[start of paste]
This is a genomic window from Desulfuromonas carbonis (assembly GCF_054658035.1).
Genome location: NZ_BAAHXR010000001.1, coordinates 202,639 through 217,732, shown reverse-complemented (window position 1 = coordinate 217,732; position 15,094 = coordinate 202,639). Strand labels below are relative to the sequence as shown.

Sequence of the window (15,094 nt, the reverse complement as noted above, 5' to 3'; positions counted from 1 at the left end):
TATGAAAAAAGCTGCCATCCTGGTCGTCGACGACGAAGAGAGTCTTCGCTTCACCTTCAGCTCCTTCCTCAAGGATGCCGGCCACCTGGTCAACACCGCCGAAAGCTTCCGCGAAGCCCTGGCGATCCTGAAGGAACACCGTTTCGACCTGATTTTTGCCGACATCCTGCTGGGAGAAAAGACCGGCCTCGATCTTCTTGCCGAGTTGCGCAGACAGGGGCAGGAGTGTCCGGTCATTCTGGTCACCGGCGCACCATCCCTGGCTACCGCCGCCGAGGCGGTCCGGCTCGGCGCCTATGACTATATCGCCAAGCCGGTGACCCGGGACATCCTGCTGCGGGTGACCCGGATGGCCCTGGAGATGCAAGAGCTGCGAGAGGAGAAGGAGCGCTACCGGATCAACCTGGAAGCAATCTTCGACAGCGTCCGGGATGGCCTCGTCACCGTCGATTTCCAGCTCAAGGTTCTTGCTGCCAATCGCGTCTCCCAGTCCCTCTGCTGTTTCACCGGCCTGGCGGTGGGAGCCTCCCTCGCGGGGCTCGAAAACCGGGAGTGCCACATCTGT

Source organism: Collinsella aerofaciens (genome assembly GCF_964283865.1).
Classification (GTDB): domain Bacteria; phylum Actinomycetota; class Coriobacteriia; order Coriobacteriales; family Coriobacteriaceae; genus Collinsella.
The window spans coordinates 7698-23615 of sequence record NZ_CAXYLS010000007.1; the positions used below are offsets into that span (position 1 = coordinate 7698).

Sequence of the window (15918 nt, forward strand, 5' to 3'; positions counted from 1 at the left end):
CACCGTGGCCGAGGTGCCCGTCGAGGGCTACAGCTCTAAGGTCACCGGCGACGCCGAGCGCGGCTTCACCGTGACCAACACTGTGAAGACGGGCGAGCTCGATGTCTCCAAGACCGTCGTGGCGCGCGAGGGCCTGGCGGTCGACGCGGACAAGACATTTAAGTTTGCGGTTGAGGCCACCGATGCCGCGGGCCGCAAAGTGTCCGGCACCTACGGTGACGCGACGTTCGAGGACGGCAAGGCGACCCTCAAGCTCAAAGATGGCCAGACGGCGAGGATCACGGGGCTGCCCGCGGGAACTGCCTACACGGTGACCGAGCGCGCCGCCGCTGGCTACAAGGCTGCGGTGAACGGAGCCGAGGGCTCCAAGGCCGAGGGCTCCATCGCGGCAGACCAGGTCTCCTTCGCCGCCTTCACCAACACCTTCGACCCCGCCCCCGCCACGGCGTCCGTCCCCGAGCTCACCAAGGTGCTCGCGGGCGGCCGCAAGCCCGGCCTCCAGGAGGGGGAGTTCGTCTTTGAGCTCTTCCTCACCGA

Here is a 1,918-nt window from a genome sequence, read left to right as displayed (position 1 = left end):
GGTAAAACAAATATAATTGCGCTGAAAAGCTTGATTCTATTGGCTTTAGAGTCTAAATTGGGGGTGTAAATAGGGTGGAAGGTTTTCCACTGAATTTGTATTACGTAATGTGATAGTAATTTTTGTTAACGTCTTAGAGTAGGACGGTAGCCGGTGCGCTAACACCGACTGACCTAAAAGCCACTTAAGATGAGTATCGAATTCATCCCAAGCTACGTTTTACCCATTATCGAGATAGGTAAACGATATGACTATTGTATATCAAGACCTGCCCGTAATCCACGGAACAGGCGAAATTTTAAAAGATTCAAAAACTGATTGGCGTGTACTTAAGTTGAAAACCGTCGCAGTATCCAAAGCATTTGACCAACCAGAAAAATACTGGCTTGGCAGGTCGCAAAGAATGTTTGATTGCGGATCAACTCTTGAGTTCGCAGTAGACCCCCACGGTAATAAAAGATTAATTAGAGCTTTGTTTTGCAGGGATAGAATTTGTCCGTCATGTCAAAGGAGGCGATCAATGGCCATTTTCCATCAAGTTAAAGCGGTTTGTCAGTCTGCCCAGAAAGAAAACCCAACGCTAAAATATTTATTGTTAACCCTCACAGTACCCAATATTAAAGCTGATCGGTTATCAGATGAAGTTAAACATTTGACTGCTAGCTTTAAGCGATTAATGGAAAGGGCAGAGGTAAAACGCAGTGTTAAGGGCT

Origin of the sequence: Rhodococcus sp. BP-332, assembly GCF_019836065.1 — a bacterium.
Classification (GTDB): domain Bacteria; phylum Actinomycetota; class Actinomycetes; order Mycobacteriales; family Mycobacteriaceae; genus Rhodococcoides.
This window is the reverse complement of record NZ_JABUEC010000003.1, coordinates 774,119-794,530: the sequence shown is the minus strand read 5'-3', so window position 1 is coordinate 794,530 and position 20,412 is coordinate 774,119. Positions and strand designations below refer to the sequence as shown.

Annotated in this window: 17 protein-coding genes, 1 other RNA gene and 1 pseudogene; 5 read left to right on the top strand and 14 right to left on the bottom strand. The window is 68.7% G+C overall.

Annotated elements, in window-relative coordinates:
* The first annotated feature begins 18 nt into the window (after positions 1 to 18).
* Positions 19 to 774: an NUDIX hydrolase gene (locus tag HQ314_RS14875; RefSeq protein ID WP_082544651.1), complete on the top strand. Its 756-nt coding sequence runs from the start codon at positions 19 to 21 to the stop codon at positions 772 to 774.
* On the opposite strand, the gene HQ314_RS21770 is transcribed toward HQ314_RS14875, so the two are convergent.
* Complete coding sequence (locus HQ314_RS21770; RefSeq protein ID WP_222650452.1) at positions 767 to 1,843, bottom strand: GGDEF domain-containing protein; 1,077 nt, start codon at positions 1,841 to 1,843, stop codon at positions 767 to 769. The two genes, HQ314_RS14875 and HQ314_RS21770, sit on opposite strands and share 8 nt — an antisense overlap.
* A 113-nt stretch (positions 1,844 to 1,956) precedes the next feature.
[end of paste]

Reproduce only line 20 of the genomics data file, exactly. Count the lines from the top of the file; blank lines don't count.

* Complete coding sequence (locus HQ314_RS21770; RefSeq protein ID WP_222650452.1) at positions 767 to 1,843, bottom strand: GGDEF domain-containing protein; 1,077 nt, start codon at positions 1,841 to 1,843, stop codon at positions 767 to 769. The two genes, HQ314_RS14875 and HQ314_RS21770, sit on opposite strands and share 8 nt — an antisense overlap.